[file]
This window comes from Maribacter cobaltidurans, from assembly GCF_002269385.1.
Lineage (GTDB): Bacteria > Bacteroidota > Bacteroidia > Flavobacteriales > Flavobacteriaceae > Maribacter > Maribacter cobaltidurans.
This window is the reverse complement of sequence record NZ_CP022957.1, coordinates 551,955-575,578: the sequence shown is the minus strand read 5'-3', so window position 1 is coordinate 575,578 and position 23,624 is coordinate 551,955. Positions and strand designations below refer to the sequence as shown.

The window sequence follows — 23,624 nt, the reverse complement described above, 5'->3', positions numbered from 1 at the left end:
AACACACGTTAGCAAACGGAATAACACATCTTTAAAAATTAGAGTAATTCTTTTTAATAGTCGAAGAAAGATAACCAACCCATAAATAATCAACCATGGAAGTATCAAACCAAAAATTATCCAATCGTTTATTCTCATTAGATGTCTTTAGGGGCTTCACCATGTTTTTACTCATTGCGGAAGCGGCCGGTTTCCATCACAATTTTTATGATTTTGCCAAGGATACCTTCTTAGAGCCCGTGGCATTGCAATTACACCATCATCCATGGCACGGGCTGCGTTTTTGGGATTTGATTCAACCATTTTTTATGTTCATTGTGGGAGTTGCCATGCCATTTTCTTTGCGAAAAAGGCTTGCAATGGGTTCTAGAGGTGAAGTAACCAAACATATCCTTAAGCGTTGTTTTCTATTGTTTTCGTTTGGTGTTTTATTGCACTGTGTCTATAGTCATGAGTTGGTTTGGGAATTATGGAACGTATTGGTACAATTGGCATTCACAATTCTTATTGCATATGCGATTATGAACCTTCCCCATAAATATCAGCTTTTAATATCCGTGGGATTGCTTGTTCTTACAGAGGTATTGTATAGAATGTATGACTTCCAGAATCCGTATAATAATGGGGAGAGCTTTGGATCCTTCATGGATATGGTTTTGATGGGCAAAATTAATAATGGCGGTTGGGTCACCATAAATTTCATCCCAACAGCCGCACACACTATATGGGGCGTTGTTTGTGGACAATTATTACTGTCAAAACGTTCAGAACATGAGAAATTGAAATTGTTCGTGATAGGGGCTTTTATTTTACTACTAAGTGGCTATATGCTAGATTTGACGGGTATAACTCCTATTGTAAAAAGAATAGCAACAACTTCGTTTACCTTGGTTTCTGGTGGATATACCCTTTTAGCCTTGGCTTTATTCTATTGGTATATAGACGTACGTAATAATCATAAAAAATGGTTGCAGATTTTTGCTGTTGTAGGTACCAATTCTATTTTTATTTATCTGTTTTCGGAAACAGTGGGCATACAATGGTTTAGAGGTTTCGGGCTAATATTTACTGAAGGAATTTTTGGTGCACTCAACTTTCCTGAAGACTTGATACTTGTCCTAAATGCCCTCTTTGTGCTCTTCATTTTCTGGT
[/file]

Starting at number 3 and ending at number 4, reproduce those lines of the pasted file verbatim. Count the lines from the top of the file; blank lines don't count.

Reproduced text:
This window is the reverse complement of sequence record NZ_CP022957.1, coordinates 551,955-575,578: the sequence shown is the minus strand read 5'-3', so window position 1 is coordinate 575,578 and position 23,624 is coordinate 551,955. Positions and strand designations below refer to the sequence as shown.

The window sequence follows — 23,624 nt, the reverse complement described above, 5'->3', positions numbered from 1 at the left end: